Opioid Crisis Affecting African Americans at a Climbing Rate


Opioid Epidemic

In captivating coverage from NBC News, Jacob Soboroff reports that the opioid crisis is affecting African Americans at an increasing rate due to the influx of fentanyl to urban areas of the country.

“Although opioid-related mortality has been stereotyped as a rural, low-income phenomenon concentrated among Appalachian or Midwestern states, it has spread rapidly, particularly among the eastern states,” according to an article issued by the JAMA Network.

“The evolution has also seen a wider range of populations being affected, with the spread of the epidemic from rural to urban areas and considerable increases in opioid-related mortality observed in the black population,” the researchers wrote in the JAMA study.

Fetanyl, a synthetic opioid that came to the U.S. from Mexico and China, is 80- to 100-times stronger than morphine and can be 50% more lethal than straight heroin.

Drug traffickers have begun spiking heroin with fentanyl to increase profit and amp up the high. Many times, street-level drug dealers don’t even know they’re selling fentanyl-laced heroin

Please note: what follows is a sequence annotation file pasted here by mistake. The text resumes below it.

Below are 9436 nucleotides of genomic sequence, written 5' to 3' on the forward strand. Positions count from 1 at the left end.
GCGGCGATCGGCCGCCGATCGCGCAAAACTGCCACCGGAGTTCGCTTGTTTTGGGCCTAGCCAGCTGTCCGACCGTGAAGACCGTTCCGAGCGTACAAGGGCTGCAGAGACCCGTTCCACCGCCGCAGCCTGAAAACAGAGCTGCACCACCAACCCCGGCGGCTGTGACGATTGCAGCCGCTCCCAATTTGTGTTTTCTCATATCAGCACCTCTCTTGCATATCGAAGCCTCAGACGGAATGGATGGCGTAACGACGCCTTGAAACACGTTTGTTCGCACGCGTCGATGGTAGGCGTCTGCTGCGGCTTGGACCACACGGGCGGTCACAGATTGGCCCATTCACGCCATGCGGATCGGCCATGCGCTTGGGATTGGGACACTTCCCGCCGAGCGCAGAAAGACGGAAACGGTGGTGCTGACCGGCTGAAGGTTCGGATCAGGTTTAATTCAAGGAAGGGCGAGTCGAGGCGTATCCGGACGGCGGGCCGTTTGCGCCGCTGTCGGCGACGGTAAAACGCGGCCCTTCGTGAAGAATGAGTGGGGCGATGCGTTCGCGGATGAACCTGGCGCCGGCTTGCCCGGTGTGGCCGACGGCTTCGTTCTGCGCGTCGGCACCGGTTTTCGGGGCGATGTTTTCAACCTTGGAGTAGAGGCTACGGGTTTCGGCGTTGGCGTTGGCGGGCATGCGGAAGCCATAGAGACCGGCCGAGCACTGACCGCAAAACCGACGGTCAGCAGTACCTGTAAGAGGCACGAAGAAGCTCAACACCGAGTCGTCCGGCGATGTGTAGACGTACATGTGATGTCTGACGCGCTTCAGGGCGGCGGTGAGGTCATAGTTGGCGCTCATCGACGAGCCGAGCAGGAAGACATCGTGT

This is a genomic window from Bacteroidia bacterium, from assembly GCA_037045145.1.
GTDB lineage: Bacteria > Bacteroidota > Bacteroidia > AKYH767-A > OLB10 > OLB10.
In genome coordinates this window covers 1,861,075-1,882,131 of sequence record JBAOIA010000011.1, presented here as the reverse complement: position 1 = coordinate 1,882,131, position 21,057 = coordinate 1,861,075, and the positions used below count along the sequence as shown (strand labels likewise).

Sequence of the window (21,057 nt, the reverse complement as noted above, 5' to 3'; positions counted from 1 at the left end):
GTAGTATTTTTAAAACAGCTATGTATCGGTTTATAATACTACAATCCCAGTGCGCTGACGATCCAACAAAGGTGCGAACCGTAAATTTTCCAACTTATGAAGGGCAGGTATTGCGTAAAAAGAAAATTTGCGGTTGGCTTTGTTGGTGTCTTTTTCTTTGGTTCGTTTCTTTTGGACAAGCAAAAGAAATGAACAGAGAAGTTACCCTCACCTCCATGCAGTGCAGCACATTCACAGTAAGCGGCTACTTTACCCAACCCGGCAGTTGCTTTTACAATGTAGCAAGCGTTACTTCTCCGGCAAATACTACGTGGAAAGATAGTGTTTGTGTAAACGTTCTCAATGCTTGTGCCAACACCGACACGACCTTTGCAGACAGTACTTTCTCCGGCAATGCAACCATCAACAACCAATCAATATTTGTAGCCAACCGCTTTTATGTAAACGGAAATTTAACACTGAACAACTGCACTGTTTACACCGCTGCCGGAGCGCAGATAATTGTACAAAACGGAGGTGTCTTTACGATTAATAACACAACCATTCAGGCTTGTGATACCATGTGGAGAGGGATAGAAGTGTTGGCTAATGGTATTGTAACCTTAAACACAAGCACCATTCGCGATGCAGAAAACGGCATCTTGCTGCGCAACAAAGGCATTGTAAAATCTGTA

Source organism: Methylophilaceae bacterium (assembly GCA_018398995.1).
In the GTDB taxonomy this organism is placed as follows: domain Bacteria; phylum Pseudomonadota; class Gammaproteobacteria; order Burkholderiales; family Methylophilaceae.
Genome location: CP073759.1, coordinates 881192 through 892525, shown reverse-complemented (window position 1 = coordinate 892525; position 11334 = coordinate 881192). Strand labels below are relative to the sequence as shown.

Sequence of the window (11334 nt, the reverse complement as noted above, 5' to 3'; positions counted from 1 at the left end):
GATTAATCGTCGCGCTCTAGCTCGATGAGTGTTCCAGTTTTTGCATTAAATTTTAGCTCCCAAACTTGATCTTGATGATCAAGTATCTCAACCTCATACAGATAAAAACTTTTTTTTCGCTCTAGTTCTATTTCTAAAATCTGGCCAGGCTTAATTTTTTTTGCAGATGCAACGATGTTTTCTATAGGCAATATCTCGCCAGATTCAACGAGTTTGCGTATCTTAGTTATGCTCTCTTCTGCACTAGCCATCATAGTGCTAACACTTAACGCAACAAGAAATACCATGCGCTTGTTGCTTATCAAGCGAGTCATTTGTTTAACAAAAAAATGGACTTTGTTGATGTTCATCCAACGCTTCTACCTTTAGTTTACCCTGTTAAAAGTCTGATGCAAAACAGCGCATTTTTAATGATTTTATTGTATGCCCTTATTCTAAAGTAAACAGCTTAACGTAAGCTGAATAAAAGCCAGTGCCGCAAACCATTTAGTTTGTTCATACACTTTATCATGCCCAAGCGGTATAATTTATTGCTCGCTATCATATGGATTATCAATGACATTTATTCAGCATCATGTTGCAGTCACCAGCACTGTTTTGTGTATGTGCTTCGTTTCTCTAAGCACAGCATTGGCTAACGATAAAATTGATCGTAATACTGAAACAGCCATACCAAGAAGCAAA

African Americans experienced the largest increase in opioid overdose deaths among any racial group from 2016 to 2017, with a 26 percent surge, as cited in a study issued by the Centers for Disease Control and Prevention.

The Washington Post examines the cold-hard reality in a recent article stating:

“Heroin laced with the powerful synthetic opioid fentanyl has killed thousands of African American drug users in the past several years, driving a largely overlooked urban public-health crisis. 

Since 2014, the national rate of fatal drug overdoses has increased more than twice as fast among African Americans as among whites, according to the Centers for Disease Control and Prevention.

The epidemic’s new casualties are seldom young and were not first hooked by doctors prescribing pain pills. Instead, they are the long-term drug users who have endured the older, slow-burning opioid epidemic that began with heroin’s spread through American cities in the Vietnam War era.”

If you are battling an addiction to heroin, call New Season at 1-877-284-7074. One of our addiction specialists is standing by 24 hours a day, 7 days a week to help you.

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